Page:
which we can rewrite as:
Using some mathematics of finite sums (if you are really curious, Wikipedia has a detailed article on the "geometric series," which describes the denominator of the LFC equation), since r is less than one, we can rewrite the denominator as
and finally, we have our expression for LCOE:
Along these same lines, another (less messy) way to write the LCOE when output and variable costs are constant over time uses the "fixed charge rate" (FCR). The FCR is just the fraction of the Total Installed Cost (TIC) that must be set aside each year to retire capital costs (which includes interest on debt, return on equity and so forth - we'll discuss these in more detail in future lessons). Thus, TIC × FCR is the annuity payment (the sum of principal plus interest payments, like you would have with a home mortgage or a college loan) needed to pay off the investment's capital cost. The FCR is calculated as:
(You may see or have seen the FCR equation written with the WACC rather than the discount rate r. Remember that for our purposes, there is really no difference between the two.)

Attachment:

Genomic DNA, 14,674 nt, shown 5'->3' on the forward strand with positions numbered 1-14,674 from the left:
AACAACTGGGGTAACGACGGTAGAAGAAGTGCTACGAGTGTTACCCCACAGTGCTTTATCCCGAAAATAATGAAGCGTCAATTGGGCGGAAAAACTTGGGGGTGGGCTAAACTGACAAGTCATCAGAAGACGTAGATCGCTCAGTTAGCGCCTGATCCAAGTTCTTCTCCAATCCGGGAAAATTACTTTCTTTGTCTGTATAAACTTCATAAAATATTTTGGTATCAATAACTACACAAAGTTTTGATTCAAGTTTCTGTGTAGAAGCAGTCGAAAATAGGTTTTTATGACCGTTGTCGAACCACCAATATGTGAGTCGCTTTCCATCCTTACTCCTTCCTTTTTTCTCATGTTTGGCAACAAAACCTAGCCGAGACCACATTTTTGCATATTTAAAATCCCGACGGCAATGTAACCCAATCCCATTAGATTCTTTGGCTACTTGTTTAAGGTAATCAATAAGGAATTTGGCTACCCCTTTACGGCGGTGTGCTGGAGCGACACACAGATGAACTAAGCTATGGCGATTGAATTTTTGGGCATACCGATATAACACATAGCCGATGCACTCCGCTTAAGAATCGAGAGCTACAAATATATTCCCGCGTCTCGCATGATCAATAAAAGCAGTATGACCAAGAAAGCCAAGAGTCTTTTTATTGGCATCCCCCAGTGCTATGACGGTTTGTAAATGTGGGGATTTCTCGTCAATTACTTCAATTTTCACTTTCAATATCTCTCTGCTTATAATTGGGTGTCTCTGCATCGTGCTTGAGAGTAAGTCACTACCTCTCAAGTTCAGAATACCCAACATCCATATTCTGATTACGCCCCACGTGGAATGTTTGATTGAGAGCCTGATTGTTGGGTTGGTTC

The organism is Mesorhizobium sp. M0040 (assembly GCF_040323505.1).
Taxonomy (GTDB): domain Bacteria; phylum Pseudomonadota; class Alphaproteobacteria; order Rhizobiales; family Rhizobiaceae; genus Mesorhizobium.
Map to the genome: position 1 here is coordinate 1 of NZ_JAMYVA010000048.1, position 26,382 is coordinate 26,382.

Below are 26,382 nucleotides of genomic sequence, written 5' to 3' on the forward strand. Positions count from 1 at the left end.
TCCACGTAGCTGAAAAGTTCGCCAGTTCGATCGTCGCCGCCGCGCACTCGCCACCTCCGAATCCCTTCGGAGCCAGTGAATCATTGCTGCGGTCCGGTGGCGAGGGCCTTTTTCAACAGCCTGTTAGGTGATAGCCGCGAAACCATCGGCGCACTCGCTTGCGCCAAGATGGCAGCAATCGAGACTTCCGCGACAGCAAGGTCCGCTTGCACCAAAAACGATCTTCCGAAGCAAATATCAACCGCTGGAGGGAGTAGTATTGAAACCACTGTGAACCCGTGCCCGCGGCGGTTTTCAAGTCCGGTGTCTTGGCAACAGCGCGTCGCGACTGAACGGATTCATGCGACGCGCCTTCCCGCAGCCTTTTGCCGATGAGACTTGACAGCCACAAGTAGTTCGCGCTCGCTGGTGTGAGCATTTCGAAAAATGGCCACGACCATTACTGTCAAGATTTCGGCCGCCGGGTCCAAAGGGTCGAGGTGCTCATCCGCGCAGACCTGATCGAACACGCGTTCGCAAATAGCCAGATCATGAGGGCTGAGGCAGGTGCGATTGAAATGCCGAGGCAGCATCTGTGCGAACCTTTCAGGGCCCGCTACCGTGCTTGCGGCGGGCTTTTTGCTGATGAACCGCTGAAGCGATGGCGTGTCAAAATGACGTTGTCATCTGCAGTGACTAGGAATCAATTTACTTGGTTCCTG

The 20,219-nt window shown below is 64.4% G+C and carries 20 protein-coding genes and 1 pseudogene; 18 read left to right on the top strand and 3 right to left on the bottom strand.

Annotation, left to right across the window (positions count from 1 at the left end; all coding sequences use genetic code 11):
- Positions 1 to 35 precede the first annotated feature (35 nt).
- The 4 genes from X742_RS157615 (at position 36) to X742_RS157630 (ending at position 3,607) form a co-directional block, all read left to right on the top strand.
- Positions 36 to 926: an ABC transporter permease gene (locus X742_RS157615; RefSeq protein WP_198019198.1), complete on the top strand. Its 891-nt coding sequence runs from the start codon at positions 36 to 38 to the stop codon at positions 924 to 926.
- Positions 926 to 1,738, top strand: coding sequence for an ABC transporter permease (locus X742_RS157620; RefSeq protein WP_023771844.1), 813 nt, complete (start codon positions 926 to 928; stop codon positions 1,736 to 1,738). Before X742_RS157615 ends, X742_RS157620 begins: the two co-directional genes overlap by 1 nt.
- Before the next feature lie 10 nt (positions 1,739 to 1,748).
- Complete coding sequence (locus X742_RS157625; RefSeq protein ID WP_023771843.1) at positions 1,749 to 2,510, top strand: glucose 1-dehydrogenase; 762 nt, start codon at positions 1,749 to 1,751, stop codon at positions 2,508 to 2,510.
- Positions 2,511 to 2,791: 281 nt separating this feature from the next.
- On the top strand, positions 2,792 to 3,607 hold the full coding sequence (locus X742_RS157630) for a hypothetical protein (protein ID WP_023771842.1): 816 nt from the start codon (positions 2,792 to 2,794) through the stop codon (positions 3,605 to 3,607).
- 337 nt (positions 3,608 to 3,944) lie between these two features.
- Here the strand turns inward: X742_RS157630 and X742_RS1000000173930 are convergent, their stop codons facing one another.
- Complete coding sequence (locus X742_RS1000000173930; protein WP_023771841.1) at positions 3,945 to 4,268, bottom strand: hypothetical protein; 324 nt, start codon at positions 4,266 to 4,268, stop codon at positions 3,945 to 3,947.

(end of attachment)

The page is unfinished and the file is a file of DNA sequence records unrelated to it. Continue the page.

Using the fixed charge rate, the LCOE can be written as:
In this simpler version of the LCOE equation, note that the first term is just the Levelized Fixed Cost (LFC) and the second term (M/Q) is just the Levelized Variable Cost (LVC).
Here is an example: Suppose that a power plant costs $10 billion to build and has an expected life of 30 years. The variable cost of producing one MWh of electricity is $20. It will operate 24 hours a day, 360 days a year at a capacity of 1000 MW. (Note: to get output, multiply capacity and hours of operation over the plant's life). What is the levelized cost of energy if the interest rate is 5%?
Here is the answer: First, we calculate the total amount of electricity produced annually:
(360 days per year) × (24 hours per day) × 1000 MW=8.64 million MWh per year.
This is Q in our LCOE formula. LVC is equal to $20 per MWh. So, we calculate LCOE as: